“A survey of the FipeZap index shows that the average residential rental prices in Brazil had a nominal fall of 3.23 percent last year. Considering official inflation measured by the Broad Consumer Price Index, the average value of a lease fell by 8.95 percent in 2016. Rio de Janeiro had the largest decrease in the average rental price in 2016, with a drop of 6.21 percent (before considering inflation). Sam Flowers, an American expatriate renting in Rio for over seven years shared, ‘I am not surprised to see a decrease in rents in Rio and I think they are likely to decrease a little further after Carnaval. There is more supply than demand and that will continue for at least the first half of 2017.’”

“Dubai apartment prices dropped an average of 11 per cent last year as the market tackled tough economic conditions, according to property site Bayut.com. Rents were less affected but still dipped 6 per cent from their 2015 average. ‘With prices having levelled out and rents rationalising, the real estate markets in the two main emirates appear closer to maturity than ever, where inflationary and haphazard overnight gains are quickly becoming a thing of the past,’ the company said.”

“As recession continues to bite harder, Roland Igbinoba, president of Pison Housing Company and MD/CEO of FHA Mortgage Bank, says the default cases in the Lagos rental market have risen by 71 percent. ‘Out of a sample size of 3,700, 71 percent of people in Lagos State who are renting are in default because the rent is going up and there is recession,’ Igbinoba said.”

“Ernest Cheong, who has been a chartered property surveyor and consultant in Malaysia for more than 40 years, has advised prospective house buyers to wait until property prices come down, saying making a purchase at current prices and in the face of a bleak economic outlook would be like committing suicide. He advised the public to shed the widespread belief that only house ownership could guarantee a roof over a family’s head. Families could still live in rented homes, he said.”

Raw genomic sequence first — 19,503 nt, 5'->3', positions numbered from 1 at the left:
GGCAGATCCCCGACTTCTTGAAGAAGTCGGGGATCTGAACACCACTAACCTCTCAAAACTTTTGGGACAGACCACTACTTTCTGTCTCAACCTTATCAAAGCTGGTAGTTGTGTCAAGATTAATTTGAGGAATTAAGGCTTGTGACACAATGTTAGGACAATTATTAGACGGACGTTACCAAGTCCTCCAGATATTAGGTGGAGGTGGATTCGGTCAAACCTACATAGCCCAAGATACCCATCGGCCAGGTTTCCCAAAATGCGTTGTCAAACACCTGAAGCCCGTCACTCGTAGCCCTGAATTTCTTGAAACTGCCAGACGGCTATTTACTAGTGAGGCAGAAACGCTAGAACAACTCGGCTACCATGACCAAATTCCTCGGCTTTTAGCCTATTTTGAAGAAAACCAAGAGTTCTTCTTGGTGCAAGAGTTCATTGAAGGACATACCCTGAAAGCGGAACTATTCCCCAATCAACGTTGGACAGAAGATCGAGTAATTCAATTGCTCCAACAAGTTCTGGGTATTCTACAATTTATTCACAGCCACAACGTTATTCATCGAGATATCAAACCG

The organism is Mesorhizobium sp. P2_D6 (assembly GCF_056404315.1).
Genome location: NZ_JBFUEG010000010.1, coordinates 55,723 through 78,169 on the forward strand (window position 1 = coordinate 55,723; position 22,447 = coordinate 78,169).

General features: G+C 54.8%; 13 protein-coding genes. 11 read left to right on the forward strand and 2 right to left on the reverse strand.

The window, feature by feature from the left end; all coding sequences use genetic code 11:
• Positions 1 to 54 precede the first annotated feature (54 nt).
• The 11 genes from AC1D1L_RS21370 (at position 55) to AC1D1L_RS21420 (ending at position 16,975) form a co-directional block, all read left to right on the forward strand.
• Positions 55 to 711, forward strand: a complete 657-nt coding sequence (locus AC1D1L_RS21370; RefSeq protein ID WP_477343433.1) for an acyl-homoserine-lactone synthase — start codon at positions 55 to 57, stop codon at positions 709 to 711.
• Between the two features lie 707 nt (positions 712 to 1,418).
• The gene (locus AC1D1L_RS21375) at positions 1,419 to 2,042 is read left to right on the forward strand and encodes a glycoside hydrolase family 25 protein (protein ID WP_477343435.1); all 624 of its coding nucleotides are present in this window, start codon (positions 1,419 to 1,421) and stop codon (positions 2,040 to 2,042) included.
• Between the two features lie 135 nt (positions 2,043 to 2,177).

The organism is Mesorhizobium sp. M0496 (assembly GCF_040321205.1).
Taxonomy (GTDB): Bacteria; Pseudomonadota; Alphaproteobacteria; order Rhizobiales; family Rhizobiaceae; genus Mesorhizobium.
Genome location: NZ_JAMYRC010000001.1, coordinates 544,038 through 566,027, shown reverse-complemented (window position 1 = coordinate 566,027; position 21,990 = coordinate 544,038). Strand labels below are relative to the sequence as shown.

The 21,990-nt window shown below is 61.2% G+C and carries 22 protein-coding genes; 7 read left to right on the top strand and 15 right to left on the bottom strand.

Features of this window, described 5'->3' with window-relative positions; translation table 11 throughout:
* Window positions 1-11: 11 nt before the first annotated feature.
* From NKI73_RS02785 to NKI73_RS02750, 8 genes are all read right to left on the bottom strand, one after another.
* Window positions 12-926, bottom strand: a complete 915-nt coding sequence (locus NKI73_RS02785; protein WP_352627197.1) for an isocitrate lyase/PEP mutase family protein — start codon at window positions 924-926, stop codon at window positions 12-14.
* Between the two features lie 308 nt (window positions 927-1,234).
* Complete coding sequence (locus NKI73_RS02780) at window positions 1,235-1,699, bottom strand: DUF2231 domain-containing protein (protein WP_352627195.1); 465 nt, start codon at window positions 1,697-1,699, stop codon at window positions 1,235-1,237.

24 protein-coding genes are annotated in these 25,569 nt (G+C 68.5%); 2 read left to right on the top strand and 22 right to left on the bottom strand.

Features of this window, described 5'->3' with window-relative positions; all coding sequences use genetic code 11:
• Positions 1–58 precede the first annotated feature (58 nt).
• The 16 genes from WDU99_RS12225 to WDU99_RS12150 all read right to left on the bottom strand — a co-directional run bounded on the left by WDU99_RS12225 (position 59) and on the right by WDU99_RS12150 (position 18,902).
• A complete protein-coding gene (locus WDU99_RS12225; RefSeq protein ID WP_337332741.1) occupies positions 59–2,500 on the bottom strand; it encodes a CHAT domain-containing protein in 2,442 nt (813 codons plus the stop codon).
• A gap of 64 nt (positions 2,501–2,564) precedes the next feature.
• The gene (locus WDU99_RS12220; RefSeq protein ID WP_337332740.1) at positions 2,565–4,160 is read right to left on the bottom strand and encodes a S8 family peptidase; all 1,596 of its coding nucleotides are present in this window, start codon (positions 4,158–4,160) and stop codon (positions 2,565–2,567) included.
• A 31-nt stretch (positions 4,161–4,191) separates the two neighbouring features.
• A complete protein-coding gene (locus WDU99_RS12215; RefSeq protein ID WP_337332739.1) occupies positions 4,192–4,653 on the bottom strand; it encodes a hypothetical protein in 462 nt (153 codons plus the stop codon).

“‘To make matters worse,’ he told FMT, ‘you have so-called property gurus encouraging families to buy homes they may not be able to pay for in the long run, claiming it is an investment since property prices don’t go down. What happens when you can’t afford to pay the instalments and can’t sell the property off, or if rental values can’t cover instalments? You’ll be stuck.’”

“He said it would be more sensible to rent a house than to buy one in times of economic uncertainty. ‘Sure, you could rent out the house you bought and rent a cheaper place to live in, but the question is whether you can find someone to rent your place for RM2,000 or whether you can rent it out at such a rate when we have an oversupply of houses, like we do at the moment.’”

“A first home buyer has lost a $41,000 deposit on a St Kilda apartment after the National Australia Bank walked away from the loan at the last minute arguing the property was too small. In a further sign that banks are tightening lending standards to high-risk segments of the property market, 20-year-old Alexander Tashevski-Beckwith said he was left without the deposit he paid and is on the hook for further tens of thousands of dollars in vendor fees after the bank reneged on the loan a day before settlement.”

“‘They haven’t even left me with time to renegotiate another loan,’ he said. ‘I’m in this terrible financial position right now.’ The science student said he had been studying part-time to save up money for the deposit. ‘I jumped through all the hoops, I did everything they wanted me to, then at the end of the day they ripped the rug right out from under me.’”